What is the simplest way to help yourself remember what you see? Repetition.

For example, say you just met someone new:

“Hi, my name is George”

Don’t just respond with, “Nice to meet you”. Instead, say, “Nice to meet you George.”

Got it? Good.

2. Do something different repeatedly

By actually doing something new over and over again, your brain wires new pathways that help you do this new thing better and faster.

Think back to when you were three years old. You surely were strong enough to hold a knife and a fork just fine. Yet, when you were eating all by yourself, you were creating a mess.

It was not a matter of strength, you see. It was a matter of cultivating more and better neural pathways that would help you eat by yourself just like an adult does.

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And guess what? With enough repetition you made that happen!

But how does this apply to your life right now?

Say you are a procrastinator. The more you don’t procrastinate, the more you teach your brain not to wait for the last minute to make things happen.

Now, you might be thinking “Duh, if only not procrastinating could be that easy!”

Well, it can be. By doing something really small, that you wouldn’t normally do, but is in the direction of getting that task done, you will start creating those new precious neural pathways.

So if you have been postponing organizing your desk, just take one paper and put in its right place. Or, you can go even smaller. Look at one piece of paper and decide where to put it: Trash? Right cabinet? Another room? Give it to someone?

You don’t actually need to clean up that paper; you only need to decide what you need to do with it.

That’s how small you can start. And yet, those neural pathways are still being built. Gradually, you will transform yourself from a procrastinator to an in-the-moment action taker.

3. Learn something new

It might sound obvious, but the more you use your brain, the better its going to perform for you.

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For example, learning a new instrument improves your skill of translating something you see (sheet music) to something you actually do (playing the instrument).

Learning a new language exposes your brain to a different way of thinking, a different way of expressing yourself.

You can even literally take it a step further, and learn how to dance. Studies indicate that learning to dance helps seniors avoid Alzheimer’s. Not bad, huh?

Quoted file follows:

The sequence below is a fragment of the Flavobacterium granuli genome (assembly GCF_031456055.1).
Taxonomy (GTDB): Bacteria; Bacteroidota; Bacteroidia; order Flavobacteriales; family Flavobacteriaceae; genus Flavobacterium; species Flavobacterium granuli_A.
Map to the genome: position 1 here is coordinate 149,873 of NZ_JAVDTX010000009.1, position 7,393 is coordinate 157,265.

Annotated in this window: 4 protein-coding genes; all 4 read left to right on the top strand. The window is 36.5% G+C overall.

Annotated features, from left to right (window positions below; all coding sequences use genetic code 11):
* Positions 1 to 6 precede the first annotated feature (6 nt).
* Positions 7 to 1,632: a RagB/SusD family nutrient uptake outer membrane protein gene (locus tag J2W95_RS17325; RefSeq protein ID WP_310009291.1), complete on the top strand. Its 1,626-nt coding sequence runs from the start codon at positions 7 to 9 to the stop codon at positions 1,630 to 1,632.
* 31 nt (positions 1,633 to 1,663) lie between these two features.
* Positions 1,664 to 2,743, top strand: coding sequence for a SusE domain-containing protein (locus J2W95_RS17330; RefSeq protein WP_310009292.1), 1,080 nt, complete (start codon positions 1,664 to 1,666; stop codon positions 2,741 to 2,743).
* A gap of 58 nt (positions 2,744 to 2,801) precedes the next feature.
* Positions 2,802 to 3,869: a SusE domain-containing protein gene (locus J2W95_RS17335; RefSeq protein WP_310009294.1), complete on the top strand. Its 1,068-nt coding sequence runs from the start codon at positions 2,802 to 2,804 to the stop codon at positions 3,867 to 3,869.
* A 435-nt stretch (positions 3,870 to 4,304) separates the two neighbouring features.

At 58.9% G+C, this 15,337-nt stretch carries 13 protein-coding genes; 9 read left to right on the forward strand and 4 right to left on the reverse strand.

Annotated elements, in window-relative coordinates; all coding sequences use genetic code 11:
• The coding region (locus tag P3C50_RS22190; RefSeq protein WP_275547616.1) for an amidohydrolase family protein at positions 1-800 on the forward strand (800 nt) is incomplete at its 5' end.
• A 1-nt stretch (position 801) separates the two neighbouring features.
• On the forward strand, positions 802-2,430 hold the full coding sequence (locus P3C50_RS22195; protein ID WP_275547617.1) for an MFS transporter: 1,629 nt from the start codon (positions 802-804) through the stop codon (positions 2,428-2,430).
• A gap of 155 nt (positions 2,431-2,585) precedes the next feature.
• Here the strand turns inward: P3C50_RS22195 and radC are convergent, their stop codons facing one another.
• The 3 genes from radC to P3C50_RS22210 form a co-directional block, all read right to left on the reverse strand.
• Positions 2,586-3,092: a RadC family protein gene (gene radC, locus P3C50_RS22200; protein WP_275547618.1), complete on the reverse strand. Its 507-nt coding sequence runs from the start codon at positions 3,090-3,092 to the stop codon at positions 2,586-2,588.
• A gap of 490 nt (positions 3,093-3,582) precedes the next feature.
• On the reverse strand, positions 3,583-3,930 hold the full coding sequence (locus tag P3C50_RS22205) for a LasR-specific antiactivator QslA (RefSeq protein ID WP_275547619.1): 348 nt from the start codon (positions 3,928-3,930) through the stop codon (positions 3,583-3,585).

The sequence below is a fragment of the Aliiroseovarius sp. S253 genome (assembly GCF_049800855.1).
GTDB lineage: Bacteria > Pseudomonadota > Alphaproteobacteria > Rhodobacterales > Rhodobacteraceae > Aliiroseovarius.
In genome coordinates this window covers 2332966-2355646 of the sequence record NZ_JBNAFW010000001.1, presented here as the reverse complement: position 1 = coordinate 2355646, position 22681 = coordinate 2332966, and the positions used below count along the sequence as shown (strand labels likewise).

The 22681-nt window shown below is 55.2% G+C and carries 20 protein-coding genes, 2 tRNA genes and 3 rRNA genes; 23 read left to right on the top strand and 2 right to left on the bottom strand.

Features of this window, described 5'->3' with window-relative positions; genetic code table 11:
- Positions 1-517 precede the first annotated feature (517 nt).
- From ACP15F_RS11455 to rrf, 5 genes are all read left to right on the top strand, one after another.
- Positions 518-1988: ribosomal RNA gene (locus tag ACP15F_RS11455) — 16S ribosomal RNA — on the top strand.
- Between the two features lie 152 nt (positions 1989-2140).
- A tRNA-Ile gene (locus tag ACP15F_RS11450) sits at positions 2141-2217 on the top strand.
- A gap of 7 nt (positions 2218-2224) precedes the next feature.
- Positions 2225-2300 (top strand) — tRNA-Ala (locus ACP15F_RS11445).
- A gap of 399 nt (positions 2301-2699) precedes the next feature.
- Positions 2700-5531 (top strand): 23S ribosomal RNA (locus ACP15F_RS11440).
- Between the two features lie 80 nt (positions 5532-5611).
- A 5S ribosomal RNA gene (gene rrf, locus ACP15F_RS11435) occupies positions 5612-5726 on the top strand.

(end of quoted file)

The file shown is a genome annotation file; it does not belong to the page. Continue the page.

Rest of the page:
4. Follow a brain training program

The Internet world can help you improve your brain function while lazily sitting on your couch. A clinically proven program like BrainHQ can help you improve your memory, or think faster, by just following their brain training exercises.

5. Work your body

You knew this one was coming didn’t you? Yes indeed, exercise does not just work your body; it also improves the fitness of your brain.

Even briefly exercising for 20 minutes facilitates information processing and memory functions. But it’s not just that–exercise actually helps your brain create those new neural connections faster. You will learn faster, your alertness level will increase, and you get all that by moving your body.

Now, if you are not already a regular exerciser, and already feel guilty that you are not helping your brain by exercising more, try a brain training exercise program like Exercise Bliss.

Remember, just like we discussed in #2, by training your brain to do something new repeatedly, you are actually changing yourself permanently.

6. Spend time with your loved ones

If you want optimal cognitive abilities, then you’ve got to have meaningful relationships in your life.  Talking with others and engaging with your loved ones helps you think more clearly, and it can also lift your mood.

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If you are an extrovert, this holds even more weight for you. At a class at Stanford University, I learned that extroverts actually use talking to other people as a way to understand and process their own thoughts.

I remember that the teacher told us that after a personality test said she was an extrovert, she was surprised. She had always thought of herself as an introvert. But then, she realized how much talking to others helped her frame her own thoughts, so she accepted her new-found status as an extrovert.

7. Avoid crossword puzzles

Many of us, when we think of brain fitness, think of crossword puzzles. And it’s true–crossword puzzles do improve our fluency, yet studies show they are not enough by themselves.

Are they fun? Yes. Do they sharpen your brain? Not really.

Of course, if you are doing this for fun, then by all means go ahead. If you are doing it for brain fitness, then you might want to choose another activity

8. Eat right – and make sure dark chocolate is included

Foods like fish, fruits, and vegetables help your brain perform optimally. Yet, you might not know that dark chocolate gives your brain a good boost as well.

When you eat chocolate, your brain produces dopamine. And dopamine helps you learn faster and remember better. Not to mention, chocolate contains flavonols, antioxidants, which also improve your brain functions.

So next time you have something difficult to do, make sure you grab a bite or two of dark chocolate!

The bottom line

Now that you know how to train your brain, it’s actually time to start doing.

Don’t just consume this content and then go on with your life as if nothing has changed. Put this knowledge into action and become smarter than ever!

Featured photo credit: Unsplash via unsplash.com